Tuesday, May 22, 2007

The Lady Iron Chef (Hong Kong 2007)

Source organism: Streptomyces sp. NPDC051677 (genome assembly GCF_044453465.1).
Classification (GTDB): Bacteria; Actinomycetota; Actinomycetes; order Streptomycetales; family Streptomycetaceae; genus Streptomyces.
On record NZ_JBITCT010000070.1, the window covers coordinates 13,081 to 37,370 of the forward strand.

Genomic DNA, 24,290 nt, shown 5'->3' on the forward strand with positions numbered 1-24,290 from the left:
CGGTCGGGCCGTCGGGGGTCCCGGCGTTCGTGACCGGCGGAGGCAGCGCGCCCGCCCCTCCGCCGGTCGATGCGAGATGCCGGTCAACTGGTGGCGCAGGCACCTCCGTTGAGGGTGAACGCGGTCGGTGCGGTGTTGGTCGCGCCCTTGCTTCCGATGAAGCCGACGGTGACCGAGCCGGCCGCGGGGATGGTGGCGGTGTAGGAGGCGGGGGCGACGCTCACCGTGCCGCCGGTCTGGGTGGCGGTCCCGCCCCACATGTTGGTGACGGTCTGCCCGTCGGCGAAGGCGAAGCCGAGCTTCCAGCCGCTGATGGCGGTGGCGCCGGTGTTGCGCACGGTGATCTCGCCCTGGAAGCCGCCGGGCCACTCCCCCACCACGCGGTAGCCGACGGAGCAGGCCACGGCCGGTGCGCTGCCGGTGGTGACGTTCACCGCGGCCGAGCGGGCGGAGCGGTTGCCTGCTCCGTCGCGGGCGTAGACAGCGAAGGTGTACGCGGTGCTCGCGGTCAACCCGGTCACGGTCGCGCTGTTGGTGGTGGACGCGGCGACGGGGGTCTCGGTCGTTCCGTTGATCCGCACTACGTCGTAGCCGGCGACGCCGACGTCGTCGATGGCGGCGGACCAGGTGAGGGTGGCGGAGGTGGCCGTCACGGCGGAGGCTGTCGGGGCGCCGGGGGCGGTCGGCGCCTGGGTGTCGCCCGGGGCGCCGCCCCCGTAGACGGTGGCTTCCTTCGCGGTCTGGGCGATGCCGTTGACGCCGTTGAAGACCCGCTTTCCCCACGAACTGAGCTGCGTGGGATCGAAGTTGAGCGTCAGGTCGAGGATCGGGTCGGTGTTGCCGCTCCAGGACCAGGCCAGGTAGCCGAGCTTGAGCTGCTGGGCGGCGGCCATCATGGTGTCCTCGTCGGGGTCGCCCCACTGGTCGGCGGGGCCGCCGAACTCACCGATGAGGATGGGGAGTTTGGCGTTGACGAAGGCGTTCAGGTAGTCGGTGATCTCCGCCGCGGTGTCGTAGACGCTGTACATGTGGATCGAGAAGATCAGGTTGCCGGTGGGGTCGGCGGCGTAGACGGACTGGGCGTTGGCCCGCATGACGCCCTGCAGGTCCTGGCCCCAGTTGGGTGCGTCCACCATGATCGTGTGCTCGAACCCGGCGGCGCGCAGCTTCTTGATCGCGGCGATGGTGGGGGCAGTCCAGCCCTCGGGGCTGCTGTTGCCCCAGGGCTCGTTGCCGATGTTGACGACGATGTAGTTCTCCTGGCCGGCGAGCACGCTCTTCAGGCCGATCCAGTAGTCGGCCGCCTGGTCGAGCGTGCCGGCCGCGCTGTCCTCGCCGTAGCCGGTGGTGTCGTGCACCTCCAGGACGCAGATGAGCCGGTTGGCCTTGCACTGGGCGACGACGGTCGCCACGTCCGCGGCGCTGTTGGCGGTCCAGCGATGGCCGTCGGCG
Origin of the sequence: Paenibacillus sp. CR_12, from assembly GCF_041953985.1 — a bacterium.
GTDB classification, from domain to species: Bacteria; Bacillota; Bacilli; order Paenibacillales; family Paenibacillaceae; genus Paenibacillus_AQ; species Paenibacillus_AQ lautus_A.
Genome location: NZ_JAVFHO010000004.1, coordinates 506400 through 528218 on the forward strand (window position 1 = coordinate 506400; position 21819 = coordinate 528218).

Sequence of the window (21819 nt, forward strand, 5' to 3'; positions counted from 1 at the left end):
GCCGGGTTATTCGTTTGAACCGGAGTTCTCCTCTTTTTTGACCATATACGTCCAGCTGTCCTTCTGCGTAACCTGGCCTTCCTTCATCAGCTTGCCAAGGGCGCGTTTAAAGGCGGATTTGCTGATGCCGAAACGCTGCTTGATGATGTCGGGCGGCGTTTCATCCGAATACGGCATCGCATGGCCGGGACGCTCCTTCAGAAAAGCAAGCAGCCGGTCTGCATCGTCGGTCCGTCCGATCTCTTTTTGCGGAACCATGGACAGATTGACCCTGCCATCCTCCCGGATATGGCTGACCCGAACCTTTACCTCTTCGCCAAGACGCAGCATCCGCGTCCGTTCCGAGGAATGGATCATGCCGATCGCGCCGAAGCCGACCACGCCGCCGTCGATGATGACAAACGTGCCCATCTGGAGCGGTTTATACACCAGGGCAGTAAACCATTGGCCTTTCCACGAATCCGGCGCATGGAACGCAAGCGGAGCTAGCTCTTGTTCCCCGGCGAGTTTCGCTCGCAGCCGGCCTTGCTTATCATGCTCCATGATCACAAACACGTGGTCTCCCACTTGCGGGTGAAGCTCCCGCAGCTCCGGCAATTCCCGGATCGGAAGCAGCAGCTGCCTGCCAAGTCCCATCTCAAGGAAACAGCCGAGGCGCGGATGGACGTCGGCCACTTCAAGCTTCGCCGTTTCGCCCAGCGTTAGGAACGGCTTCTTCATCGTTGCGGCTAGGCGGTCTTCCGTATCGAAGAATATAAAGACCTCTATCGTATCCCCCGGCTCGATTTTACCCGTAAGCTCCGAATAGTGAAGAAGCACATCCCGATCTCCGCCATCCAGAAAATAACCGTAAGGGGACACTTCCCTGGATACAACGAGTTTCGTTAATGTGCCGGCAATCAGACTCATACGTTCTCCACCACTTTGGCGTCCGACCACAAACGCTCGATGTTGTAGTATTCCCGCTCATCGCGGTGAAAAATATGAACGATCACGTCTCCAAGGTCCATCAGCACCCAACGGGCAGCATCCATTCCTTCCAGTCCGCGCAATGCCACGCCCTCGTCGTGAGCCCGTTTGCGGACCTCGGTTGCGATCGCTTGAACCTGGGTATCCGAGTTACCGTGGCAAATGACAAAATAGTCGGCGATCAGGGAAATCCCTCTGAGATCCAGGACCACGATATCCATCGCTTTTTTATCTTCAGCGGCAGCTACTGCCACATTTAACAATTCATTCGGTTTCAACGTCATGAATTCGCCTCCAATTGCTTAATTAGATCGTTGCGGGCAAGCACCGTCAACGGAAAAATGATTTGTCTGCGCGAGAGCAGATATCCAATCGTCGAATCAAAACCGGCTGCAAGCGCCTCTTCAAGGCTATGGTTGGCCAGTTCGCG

The Lady Iron Chef (Mei nui sik sung) plays on the popularity of the TVB cooking show "Beautiful Cooking", and also serves as the latest movie from director Siu-hung Chung. Beer girl and part-time model Ceci (Charmaine Sheh) has flat out terrible cooking skills. She is well known for turning even instant noodles into something inedible. Ceci meets and falls in love with wealthy SK (Hacken Lee), an heir to a restaurant empire, but his dominating mother (Bonnie Wong) disapproves of their relationship. She would prefer her son to marry the gourmet chef Jade Rice (Liu Yang). Ceci's dad Souza (Wong Jing) is hoping that his daughter will be able to marry SK, because it's his one-way ticket out of the poorhouse. In order to win over SK's mother, Ceci must beat Jade who is pretty much an unstoppable juggernaut of cooking might! This doesn't sit well with Lady Green (Yuen Qiu), who has an old rivalry with Jade's father and just so happened to once have a "thing" with Ceci's father as well. With the final championship just a month away, will Lady Green's training and Ceci's love for SK be enough to beat Jade and impress SK's mother?